2015 Romolo Chocolates Sweet Summer Music Series

Wednesday, June 10th, 2015 at 4:45 AM
By
2015 Romolo Chocolates Sweet Summer Music Series by
Tenor saxophonist Eric Alexander returns to Erie for a set on July 11.

True to his word, Romolo Chocolates owner Tony Stefanelli is bringing back a number of crowd favorites for this year’s Romolo’s-sponsored seven-concert Summer Music Series.

The Romolo’s piazza and parking lot will come alive on June 20 for one of Stefanelli’s personal favorites: the all-female troupe Cocomama, a Latin and Latin-jazz group led by Mayra Casales. The rest of Cocomama is: Nikki Denner, piano; Christelle Durandy, vocals; Jennifer Vincent, bass/foot percussion; Ariacne Truillo, vocals, piano; and Yanet Montero, timbal.

The first of many “old friends” is alto saxophonist extraordinaire Richie Cole, who has been here often enough between sold-out gigs at Anchor In and visits to the Romolo’s sessions that he ought to have a pad here, but the trek up from Pittsburgh – where he’s barely able to handle the work he’s being offered – isn’t too stressing.

On June 27, Cole will work with an Erie rhythm section comprised of the always-reliable team of guitarist Frank Singer and drummer Joe Dorris (sans vocals and harmonica on this occasion). The bassist? In a pleasant surprise, Mr. Stefanelli, as talented a musician as chocolatier.

Yet another returnee to our shores is set for July 11. Veteran tenor saxophonist Eric Alexander has played for JazzErie and Romolo’s series. Alexander is hugely popular with listeners, rated highly with many critics, and a prolific recording artist whose HighNote label CDs are often high on the charts.

He’s doing something a little different this time, returning to his roots and playing with Hammond B3 organist Greg Hatza, a major artist in his own right, as is guitarist Paul Bollemback, and drummer Robert Shahid will be holding it steady behind the kit.

As mentioned in an earlier Erie Reader story, one of the sensations at last year’s season was harmonica player-vibraphonist Hendrik Meurkens.

July 18 is his date. He’ll lead a quartet, including Misha Tsiganov, piano; Gustavo Amarante, bass; and Adriano Santos, drums. The music? Predominately Brazilian, with jazz tunes and standards also in the repertoire.

Flute, pioneered and promoted in jazz by Herbie Manne throughout his long career, is still too seldom heard as far as some are concerned. Well, Ali Ryerson is one of the best in jazz today. She’ll be in concert July 25, and is certain to play some things from her new album Con Brio. Ryerson’s band is Mike Demicco, guitar; Chuck Lamb, keyboard; Kip Reed, bass; and Karl Latham, drums.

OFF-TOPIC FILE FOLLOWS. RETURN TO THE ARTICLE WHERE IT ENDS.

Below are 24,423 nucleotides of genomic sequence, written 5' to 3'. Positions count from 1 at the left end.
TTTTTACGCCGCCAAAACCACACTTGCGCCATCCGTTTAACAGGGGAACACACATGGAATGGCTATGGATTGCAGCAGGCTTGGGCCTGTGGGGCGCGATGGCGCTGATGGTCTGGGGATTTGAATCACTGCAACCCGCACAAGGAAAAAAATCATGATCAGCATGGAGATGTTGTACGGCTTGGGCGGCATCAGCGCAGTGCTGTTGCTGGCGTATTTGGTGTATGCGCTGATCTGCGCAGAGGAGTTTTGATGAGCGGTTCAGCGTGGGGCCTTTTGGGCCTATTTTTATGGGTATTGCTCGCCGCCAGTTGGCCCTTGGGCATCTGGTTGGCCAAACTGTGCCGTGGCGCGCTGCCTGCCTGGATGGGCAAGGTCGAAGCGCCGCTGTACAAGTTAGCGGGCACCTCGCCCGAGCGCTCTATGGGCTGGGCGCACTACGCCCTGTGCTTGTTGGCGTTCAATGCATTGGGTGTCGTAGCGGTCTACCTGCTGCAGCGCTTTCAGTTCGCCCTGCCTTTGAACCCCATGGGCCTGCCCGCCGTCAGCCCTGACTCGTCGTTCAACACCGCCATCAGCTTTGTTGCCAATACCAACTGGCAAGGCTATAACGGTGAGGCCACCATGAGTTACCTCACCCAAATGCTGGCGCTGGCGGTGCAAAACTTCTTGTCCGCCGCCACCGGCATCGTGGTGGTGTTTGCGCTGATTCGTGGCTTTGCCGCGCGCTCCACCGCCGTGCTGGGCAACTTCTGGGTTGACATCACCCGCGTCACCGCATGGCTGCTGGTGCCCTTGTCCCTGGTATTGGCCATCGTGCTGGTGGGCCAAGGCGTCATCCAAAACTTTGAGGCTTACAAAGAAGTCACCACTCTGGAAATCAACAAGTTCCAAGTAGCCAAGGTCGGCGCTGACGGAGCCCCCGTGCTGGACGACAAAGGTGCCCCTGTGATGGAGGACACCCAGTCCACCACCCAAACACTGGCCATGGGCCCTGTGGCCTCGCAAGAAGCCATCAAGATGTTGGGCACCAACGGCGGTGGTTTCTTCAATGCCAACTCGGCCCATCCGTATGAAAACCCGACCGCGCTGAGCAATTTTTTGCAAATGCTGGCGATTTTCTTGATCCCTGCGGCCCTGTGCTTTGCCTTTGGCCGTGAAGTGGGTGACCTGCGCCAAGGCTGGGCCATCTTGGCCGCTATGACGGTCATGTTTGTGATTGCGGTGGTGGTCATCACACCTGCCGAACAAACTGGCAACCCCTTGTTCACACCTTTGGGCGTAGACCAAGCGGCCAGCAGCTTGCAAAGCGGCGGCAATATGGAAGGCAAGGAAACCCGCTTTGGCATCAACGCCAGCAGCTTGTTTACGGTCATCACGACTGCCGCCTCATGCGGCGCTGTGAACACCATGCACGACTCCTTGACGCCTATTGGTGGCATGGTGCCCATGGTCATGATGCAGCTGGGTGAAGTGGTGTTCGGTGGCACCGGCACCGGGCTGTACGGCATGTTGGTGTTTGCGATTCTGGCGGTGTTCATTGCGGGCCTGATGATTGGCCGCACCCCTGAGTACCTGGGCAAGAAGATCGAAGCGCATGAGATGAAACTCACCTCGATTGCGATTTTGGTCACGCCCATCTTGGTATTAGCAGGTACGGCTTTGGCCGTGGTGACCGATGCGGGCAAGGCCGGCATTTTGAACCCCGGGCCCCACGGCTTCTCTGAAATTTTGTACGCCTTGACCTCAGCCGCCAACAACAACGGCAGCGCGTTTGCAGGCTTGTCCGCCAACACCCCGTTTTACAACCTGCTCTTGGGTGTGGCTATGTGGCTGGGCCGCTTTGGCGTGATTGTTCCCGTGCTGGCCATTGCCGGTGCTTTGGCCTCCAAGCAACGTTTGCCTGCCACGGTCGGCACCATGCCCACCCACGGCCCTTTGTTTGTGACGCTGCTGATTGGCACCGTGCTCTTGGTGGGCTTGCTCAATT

Depending upon the size of the local/regional Latin music fandom, this year’s surprise hit could be Calje (Chicago Afro-Latin Jazz Ensemble), scheduled for Aug. 8. This quartet includes Victor Garcia, trumpet; Darwin Noguera, piano; Juan Daniel Pastor, drums, cajon; and John Benitez, bass.

Following the axiom “saving the best for last,” Aug. 15 will bring us “by popular demand” (Stefanelli’s words) the team of B3 organist Tony Monaco and tenor saxophonist Pete Millls, with Erieites Frank Singer, guitar, and Joe Dorris, drums.

They’ll throw in a ballad or two, but mostly will reflect Monaco’s musical personality and tear it up!

See you all summerlong at Romolo Chocolates’ Sweet Summer Season!

Erie Reader: Vol. 6, No. 20
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IN THIS ISSUE

Now serving up good vibes on State Street

Fighting for change in our most vulnerable communities.

Running into a blazing building can be ‘terrifying,’ but some choose to do it, anyway. 

Here are three good opportunities to lighten up as the nights grow longer.

Dancing Wheels bring a world premiere to Mercyhurst.

Shapeshift With Me, relative to the band’s spectacular catalog as a whole, is certainly one of their less powerful studio albums.

Grate every road in downtown Erie all at once.

Some ‘multigrain’ bread has a little more protein than you’d like. 

Don’t just dream it. Be it!

If De Palmas trip down memory lane whets your appetite, come back to the museum for one of his most underrated movies a week later.